James Naumberg Rosenberg was born in 1874 in Allegheny City, Pennsylvania, and died in 1970 in White Plains, New York, having led a full life as a successful lawyer, gallerist, artist, poet, humanitarian, and author.
In 1922 Rosenberg founded the New Gallery in New York for the exhibition and sale of works by little known American and European artists. Having studied lithography with master print maker George Miller, it was to him that Rosenberg rushed on the day of the Wall Street crash in 1929 to produce his nightmarish, famous print Dies Irae (Day of Wrath), full of teetering skyscrapers, suicidal brokers, and maddened crowds expressionistically rendered to show the sense of panic that overwhelmed the nation. This lithograph appeared on the front page of the “Sunday Magazine” section of The New York Times in 1930.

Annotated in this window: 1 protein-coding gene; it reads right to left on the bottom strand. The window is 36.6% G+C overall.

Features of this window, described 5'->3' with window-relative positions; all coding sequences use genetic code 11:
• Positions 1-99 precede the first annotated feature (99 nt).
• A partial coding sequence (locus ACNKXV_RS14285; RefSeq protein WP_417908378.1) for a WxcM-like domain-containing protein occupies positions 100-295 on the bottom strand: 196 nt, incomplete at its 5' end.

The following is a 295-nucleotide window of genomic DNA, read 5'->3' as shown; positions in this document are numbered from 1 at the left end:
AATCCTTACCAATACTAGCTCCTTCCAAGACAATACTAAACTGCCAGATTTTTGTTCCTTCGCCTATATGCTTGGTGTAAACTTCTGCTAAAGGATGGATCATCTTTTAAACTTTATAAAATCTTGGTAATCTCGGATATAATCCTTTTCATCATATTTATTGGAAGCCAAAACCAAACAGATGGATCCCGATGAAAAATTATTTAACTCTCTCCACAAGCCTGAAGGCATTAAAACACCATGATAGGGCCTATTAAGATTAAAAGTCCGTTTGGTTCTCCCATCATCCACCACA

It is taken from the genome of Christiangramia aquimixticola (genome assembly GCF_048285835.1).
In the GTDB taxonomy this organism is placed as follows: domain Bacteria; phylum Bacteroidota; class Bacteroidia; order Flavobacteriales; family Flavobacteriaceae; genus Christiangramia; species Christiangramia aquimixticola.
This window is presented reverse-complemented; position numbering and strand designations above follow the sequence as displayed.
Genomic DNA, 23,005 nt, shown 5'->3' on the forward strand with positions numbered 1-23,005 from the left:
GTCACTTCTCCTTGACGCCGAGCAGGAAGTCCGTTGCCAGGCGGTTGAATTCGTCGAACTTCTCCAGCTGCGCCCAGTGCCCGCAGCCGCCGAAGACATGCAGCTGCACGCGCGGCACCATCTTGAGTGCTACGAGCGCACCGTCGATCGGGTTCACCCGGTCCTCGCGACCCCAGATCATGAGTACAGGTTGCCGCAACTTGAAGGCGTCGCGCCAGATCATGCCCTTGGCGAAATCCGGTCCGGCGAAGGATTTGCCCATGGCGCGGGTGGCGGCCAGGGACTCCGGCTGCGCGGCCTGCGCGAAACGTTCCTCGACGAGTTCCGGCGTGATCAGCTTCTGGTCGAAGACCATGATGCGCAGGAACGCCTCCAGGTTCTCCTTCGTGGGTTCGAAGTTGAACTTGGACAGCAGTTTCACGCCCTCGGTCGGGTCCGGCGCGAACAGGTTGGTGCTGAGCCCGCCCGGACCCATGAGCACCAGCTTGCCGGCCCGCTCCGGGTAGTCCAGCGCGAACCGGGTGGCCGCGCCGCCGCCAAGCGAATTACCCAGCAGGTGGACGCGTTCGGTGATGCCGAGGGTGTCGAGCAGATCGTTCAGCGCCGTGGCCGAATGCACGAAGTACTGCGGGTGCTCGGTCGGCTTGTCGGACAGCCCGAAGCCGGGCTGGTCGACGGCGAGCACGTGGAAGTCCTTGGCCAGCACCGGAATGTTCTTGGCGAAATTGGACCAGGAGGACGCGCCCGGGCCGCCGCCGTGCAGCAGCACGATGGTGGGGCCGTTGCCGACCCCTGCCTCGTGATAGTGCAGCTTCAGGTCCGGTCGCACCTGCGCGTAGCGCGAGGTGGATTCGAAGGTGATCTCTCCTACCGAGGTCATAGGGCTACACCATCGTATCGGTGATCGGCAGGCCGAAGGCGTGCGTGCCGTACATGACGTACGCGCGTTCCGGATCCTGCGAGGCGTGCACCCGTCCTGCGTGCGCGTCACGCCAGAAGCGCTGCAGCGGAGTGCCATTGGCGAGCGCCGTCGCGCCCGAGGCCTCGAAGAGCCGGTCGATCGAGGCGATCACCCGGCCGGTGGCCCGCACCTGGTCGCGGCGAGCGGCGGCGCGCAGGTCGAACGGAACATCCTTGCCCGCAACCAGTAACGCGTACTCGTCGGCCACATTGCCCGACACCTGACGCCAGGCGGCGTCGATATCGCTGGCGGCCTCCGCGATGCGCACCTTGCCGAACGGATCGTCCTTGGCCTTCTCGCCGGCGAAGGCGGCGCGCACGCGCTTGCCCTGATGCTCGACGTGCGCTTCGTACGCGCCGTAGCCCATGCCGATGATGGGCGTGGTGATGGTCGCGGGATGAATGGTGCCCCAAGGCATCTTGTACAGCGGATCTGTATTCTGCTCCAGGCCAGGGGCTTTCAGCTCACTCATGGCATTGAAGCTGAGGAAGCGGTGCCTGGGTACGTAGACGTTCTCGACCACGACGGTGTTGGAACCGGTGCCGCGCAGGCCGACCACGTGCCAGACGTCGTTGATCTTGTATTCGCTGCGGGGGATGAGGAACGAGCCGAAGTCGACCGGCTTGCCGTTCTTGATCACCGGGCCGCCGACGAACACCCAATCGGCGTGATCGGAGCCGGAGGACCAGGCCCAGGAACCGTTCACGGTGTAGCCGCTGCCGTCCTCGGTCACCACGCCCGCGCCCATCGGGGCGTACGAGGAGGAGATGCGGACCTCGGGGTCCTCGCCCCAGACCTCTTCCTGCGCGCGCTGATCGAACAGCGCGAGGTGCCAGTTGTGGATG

He was also a published poet and wrote his autobiography at age seventy- three. His work is now in museums throughout the United States.
Many of these works are from a series of 50 Lithographs produced by Abrams in 1964. The series was limited to 1,000 copies. All images are clear and bright on thick vellum arches paper.